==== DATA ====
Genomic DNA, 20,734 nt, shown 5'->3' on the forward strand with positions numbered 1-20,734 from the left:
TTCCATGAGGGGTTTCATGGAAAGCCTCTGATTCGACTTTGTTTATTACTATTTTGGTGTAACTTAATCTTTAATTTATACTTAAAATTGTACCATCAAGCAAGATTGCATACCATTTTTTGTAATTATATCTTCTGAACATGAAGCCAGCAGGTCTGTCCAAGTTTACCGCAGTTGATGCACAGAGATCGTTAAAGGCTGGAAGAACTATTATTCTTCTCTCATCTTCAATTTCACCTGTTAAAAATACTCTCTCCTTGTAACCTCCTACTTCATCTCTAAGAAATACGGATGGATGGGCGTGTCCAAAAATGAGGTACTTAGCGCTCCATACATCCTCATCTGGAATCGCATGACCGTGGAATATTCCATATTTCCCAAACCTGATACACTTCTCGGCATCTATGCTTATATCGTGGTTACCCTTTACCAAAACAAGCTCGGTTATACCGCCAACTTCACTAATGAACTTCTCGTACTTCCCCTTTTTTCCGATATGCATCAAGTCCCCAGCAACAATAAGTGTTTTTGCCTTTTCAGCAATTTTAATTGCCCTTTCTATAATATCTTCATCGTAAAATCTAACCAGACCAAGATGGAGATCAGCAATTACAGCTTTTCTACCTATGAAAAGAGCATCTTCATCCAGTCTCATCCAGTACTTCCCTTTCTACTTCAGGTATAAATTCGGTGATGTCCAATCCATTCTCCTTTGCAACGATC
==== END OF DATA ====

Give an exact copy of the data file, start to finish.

Genomic DNA, 20,734 nt, shown 5'->3' on the forward strand with positions numbered 1-20,734 from the left:
TTCCATGAGGGGTTTCATGGAAAGCCTCTGATTCGACTTTGTTTATTACTATTTTGGTGTAACTTAATCTTTAATTTATACTTAAAATTGTACCATCAAGCAAGATTGCATACCATTTTTTGTAATTATATCTTCTGAACATGAAGCCAGCAGGTCTGTCCAAGTTTACCGCAGTTGATGCACAGAGATCGTTAAAGGCTGGAAGAACTATTATTCTTCTCTCATCTTCAATTTCACCTGTTAAAAATACTCTCTCCTTGTAACCTCCTACTTCATCTCTAAGAAATACGGATGGATGGGCGTGTCCAAAAATGAGGTACTTAGCGCTCCATACATCCTCATCTGGAATCGCATGACCGTGGAATATTCCATATTTCCCAAACCTGATACACTTCTCGGCATCTATGCTTATATCGTGGTTACCCTTTACCAAAACAAGCTCGGTTATACCGCCAACTTCACTAATGAACTTCTCGTACTTCCCCTTTTTTCCGATATGCATCAAGTCCCCAGCAACAATAAGTGTTTTTGCCTTTTCAGCAATTTTAATTGCCCTTTCTATAATATCTTCATCGTAAAATCTAACCAGACCAAGATGGAGATCAGCAATTACAGCTTTTCTACCTATGAAAAGAGCATCTTCATCCAGTCTCATCCAGTACTTCCCTTTCTACTTCAGGTATAAATTCGGTGATGTCCAATCCATTCTCCTTTGCAACGATC